Activities, cont. Day 4: Mathematical and Naturalistic The teacher will give a short lecture about Japan’s geography and how it affects the Japanese way of life. –Example: Japan is comprised of thousands of islands with volcanoes, which affects modes of transportation.
Activities, cont. Day 4: Mathematical and Naturalistic The teacher will present the class with a map of Japan:
Activities, cont. Day 4: Mathematical and Naturalistic All of the students will be given their own map of Japan and will be asked to count the number of islands that appear on the map. In the final activity the students will qualitatively determine which island is the largest.
Activities, cont. Day 5: Inter/Intrapersonal and Final Project The students will combine their “final activity” worksheets from the four previous days to create personal journals. Each student will write a letter to another assigned classmate writing one sentence about something they liked learning about and drawing a corresponding picture. The sentence describing the one thing they learned about Japan should reflect which style of learning they personally found to be the most effective. The letters will be included in the students’ journals.
Activities, cont. Day 5: Summing it Up The teacher will return to the “KWL” poster and record student responses to the question: “what have you learned about the Japanese culture?”
Evaluation There will be three methods of evaluation. The first form will be based on individual student responses to the “KWL” chart. –This form of evaluation gives the students a chance to demonstrate their appreciation for the culture studied. The second form will be based on the “final activity” worksheets that the students complete at the end of each activity. –This evaluation will give the students a chance to apply their understanding of the material presented in a constructive activity. The third form of evaluation will be through what the students write about in their letters. What type of learning activity they liked will reflect their personal strength in learning styles.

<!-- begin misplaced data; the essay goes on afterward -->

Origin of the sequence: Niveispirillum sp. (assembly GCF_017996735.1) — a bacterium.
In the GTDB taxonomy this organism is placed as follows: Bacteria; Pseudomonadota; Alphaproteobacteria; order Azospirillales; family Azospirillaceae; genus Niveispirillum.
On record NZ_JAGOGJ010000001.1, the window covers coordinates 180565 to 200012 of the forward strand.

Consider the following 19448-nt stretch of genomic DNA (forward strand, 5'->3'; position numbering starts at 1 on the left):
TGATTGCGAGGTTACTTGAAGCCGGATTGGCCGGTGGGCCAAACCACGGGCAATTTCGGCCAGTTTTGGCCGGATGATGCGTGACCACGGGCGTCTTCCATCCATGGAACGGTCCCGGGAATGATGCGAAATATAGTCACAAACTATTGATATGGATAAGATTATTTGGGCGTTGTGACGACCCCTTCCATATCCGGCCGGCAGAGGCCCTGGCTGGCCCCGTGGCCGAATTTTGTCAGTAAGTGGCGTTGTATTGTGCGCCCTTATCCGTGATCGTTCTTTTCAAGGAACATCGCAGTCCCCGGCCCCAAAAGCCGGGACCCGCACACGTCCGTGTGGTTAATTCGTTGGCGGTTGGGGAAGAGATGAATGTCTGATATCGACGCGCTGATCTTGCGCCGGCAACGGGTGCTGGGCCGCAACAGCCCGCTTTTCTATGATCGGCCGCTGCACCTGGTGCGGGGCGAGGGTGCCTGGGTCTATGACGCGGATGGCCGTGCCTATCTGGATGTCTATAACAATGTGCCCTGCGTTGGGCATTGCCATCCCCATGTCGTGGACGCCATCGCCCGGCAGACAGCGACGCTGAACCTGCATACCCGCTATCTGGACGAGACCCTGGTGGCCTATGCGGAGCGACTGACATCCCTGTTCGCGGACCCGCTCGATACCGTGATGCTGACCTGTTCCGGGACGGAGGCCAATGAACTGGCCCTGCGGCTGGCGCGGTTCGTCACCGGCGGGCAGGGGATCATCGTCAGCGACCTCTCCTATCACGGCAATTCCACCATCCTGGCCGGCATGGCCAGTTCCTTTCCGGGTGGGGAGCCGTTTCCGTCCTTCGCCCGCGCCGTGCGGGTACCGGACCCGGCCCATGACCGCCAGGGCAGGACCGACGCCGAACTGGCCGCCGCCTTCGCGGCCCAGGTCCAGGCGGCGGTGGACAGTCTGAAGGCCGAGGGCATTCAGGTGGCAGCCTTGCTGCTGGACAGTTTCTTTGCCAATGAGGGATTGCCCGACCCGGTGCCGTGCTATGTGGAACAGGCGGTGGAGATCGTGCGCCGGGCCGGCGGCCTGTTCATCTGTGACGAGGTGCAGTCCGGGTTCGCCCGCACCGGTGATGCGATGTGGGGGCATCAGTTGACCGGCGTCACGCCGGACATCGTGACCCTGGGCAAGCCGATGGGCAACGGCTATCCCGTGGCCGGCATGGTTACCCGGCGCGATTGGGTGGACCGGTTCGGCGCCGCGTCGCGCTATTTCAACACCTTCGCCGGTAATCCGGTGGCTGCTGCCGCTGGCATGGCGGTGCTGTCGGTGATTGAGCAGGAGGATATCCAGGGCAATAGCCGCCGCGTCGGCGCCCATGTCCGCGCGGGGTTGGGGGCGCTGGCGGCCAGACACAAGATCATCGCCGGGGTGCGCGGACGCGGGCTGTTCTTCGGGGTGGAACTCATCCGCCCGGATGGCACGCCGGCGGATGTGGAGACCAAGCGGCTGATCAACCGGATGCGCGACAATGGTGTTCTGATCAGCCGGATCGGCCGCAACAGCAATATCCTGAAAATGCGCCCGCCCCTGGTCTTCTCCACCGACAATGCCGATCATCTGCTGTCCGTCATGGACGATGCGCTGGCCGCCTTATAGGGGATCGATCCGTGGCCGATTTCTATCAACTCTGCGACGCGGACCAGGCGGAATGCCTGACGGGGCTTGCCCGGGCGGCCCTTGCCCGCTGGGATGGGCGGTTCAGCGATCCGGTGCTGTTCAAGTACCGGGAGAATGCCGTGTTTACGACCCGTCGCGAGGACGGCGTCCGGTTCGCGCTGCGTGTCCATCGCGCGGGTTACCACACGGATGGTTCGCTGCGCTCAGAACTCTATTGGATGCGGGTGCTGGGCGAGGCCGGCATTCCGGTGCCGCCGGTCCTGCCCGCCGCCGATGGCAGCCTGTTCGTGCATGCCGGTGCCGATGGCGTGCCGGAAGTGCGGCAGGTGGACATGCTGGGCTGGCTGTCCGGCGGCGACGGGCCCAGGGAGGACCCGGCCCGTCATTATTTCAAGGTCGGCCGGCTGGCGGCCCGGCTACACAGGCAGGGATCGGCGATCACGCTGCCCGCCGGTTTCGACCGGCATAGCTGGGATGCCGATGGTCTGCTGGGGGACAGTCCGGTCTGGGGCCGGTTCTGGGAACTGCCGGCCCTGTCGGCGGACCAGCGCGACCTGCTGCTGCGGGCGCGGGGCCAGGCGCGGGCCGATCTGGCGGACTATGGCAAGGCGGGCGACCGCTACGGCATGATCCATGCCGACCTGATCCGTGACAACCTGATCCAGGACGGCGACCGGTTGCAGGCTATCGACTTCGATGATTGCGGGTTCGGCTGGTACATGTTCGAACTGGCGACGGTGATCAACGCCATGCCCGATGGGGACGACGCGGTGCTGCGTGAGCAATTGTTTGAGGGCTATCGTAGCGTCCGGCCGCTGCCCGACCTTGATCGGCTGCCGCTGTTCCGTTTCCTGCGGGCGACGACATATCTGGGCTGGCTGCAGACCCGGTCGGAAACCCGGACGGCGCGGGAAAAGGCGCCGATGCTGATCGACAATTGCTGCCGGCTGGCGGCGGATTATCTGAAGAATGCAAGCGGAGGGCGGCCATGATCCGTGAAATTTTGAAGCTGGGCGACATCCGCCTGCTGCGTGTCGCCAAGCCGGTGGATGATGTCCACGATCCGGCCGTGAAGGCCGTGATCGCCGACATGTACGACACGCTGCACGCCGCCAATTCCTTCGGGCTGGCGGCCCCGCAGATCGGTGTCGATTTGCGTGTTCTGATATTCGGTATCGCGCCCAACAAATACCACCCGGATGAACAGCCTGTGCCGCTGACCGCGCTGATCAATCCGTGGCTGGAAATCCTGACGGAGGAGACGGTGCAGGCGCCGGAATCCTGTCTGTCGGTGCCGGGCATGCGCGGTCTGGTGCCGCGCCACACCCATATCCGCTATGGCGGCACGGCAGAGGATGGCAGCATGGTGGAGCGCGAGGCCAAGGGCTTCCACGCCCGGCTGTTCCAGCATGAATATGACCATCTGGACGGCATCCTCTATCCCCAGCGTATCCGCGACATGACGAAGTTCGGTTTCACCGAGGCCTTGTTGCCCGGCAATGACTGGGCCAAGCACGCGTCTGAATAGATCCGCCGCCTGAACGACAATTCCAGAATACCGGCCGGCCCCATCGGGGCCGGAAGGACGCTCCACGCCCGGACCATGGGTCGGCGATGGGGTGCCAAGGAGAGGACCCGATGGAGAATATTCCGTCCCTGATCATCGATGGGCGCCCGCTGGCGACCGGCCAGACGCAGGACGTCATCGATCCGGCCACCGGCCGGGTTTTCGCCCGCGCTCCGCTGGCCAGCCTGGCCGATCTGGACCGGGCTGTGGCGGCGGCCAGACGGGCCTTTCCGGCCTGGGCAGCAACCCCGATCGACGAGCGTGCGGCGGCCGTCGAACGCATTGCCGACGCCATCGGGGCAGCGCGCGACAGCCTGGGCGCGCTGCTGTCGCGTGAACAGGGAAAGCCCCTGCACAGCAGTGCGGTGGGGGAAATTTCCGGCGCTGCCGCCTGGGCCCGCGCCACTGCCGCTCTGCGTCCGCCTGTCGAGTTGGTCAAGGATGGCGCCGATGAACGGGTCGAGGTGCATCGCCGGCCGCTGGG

Appendix Sample of “KWL” evaluation poster: What do you know about Japan? What do you want to know about Japan? What have you learned about Japan? Responses with student names Responses with students names
Appendix, cont. Information about Japanese music and the CD with traditional Japanese music can be obtained from: Malm, William P. Traditional Japanese Music and Musical Instruments. New York: Kodansha International, book and CD edition, 2001. ISBN: 4770023952.
Appendix, cont. Quaker Oats oatmeal containers and empty coffee cans will be needed for the drum activity. Sample worksheet for Japanese music activity: Picture of 1 st Instrument Picture of 2 nd Instrument Picture of 3 rd instrument Draw here:
Appendix, cont. Posters for Japanese colors and numbers: obtained from http://www.ajisai.sakura.ne.jp/~saku/yu ki/words/index.htm#color http://www.ajisai.sakura.ne.jp/~saku/yu ki/words/index.htm#color obtained from http://www.ajisai.sakura.ne.jp/~saku/yuki/words/word s_k.htm http://www.ajisai.sakura.ne.jp/~saku/yuki/words/word s_k.htm
Appendix, cont. Here is a sample worksheet for the children to write one color and one number: ColorNumber Write Japanese character here:
Appendix, cont. Information and video clips of traditional Japanese dance can be found at: http://www.amphi.com /~psteffen/fmf/kabuki3.html http://www.amphi.com /~psteffen/fmf/kabuki3.html A sample paper with footprints:
Appendix, cont. Here is a map of Japan that can be copied so the students can it use to estimate the largest island: obtained from http://www.lonelyplanet.com/mapshells/north_east_asia/japan /japan.htm http://www.lonelyplanet.com/mapshells/north_east_asia/japan /japan.htm
Appendix, cont. Here is the format of the letter that will be given to another classmate: To:_____ Write sentence here: Draw here: From:_____